Tip: Be careful not to let the box chain twist as you work into it. Check often to make sure you are working into the long bumps, and not into one of the chain loops.


If you have any questions about this technique, ask away in the comment section below, or contact me in Ravelry (where I'm MrsMicawber).

I hope you'll try the Forward Loop Box Chain for yourself. If you do, let me know how it works.

Happy crocheting!

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  1. Nice! :-) I'll try it the next time I take out the hook.

    Have a good week.


  2. Brilliant! I'll try this! My nephew in Australia has asked me to do some hats for him...slouchy beanies I expect. I'll try this on the foundation chain. Thanks for sharing! keep well Amanda x

  3. Thank you Sue, this looks ideal for baby hats where a lot of stretch is required you are a genius. x

    1. Thank you, Linda! Let me know how it works for you. :)

  4. Thank you for the tutorial and especially for the video. I can't wait to try it. I was wondering....your Pokeberry hat pattern from your book starts with an icord, then joined in the round. I tried it without success and scrapped it for another time. It was too tight to go around my head, and my join of the two ends was not smooth. Would you consider sometime doing a video showing how you connect the two ends of the icord that is called for in that hat? And - do you think this Forward Loop Box Chain could be used in place of the icord for that hat pattern? Thanks again! Jean

    1. Hope you see this answer! (I'm replying here because your Blogger profile is set up as "no-reply", with no email address available.)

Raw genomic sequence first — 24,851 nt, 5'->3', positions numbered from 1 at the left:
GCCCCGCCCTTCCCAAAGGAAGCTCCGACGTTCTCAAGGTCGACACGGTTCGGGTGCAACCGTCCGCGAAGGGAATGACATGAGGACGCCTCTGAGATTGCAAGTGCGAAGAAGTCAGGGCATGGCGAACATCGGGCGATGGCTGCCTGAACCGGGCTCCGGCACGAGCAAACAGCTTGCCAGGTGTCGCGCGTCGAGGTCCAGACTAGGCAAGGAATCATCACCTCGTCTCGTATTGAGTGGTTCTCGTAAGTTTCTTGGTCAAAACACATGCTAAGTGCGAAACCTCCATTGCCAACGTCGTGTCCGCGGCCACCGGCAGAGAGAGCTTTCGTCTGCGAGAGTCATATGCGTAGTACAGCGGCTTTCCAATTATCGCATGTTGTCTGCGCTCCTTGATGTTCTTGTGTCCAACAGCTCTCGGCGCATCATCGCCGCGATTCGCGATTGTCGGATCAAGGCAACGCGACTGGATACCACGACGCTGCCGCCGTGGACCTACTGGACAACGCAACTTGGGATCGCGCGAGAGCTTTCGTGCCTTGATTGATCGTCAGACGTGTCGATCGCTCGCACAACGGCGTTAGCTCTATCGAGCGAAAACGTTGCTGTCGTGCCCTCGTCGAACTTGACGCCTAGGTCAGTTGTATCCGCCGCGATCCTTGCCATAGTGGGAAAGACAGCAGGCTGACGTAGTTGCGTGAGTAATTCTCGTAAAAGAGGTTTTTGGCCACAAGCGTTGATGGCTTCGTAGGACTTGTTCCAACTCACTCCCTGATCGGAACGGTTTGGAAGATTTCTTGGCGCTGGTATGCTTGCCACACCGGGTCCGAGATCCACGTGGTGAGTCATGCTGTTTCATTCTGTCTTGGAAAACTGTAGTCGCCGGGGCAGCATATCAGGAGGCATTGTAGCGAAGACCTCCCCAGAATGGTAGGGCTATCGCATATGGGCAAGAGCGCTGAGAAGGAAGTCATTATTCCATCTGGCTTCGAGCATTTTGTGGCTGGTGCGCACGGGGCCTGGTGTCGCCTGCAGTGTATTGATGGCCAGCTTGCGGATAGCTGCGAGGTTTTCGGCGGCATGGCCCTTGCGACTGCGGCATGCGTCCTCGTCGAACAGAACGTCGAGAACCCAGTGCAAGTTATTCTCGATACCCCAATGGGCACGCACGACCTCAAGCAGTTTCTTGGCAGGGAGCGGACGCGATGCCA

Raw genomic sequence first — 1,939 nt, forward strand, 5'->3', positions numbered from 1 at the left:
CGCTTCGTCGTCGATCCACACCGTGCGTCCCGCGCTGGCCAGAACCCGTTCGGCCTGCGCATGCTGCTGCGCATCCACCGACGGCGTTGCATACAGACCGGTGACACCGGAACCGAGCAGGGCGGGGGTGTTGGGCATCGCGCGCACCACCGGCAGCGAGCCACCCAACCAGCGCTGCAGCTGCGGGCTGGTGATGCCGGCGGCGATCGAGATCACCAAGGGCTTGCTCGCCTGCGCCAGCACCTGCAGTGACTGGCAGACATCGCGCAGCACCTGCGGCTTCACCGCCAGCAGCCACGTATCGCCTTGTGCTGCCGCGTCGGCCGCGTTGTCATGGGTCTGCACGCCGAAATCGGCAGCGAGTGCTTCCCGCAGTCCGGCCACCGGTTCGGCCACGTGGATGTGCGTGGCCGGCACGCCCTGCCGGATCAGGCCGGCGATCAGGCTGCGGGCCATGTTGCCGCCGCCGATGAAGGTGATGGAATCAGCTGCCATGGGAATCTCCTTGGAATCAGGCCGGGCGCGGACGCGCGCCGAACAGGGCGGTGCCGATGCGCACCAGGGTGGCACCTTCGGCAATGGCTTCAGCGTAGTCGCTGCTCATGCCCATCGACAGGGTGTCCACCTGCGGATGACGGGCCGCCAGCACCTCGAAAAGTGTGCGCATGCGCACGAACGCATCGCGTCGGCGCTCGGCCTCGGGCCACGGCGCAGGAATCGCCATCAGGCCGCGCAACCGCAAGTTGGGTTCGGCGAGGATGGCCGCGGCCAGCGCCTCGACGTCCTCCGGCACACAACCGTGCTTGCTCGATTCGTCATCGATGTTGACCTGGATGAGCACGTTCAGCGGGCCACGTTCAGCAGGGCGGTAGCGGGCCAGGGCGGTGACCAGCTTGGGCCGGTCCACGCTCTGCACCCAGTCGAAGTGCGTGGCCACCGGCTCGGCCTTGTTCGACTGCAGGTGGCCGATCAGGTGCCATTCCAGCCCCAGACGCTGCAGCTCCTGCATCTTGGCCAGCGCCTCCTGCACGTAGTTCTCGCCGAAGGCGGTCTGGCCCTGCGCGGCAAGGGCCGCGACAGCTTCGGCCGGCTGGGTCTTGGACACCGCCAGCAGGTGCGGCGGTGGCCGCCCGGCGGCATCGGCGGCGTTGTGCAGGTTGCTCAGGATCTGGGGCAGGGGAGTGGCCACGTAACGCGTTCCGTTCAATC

Yes, you could use this to replace the I-cord for the Pokeberry Hat. You could use any foundation you like for that project.

      Regarding a video for seaming I-cord, check out the I-cord edging video here:

      If you skip to around 6:45 you can see me seam an I-cord edging. Except for the final stitch, it's the same process as seaming I-cord.

      See also this blog post, which has some photos of seaming I-cord:

      Good luck, and feel free to email me if you have any questions. (You can find my email address in my blog profile.)

    2. Thank you Sue - I did just see your reply and I will check out your links. Thank you for the info!

  5. What a great idea for a foundation row! So many times it is tight and ruins a project. Thank you for sharing it, you're very generous. ((hugs)), Teresa :-)

  6. I think I have accidentally made that Box Chain!!! I just saw a post you wrote may 10th of last year for some reason..
    and it had snowed here In lake geneva that day. WE have had enough snow for the rest of the season!!!! Sad that the wolves were hunted for 48 hours per permits

    1. Oh gosh, snow in May - nooooooo! I'm ready for spring. :D

      I heard about the wolf hunt on the news. It made me sad that they got so many in such a short time. Seems like a very unequal battle.

  7. Brilliant! Thank you for sharing - ideas are overflowing!

  8. I'm looking forward to trying this. I now use the forward loop chain that I first read about here for almost all of my crochet projects that start with a chain.

    1. Great! I hope it works well for you. I find I need a little warm-up time with this technique; sometimes it takes working a couple of inches to hit an even tension. Thanks for commenting!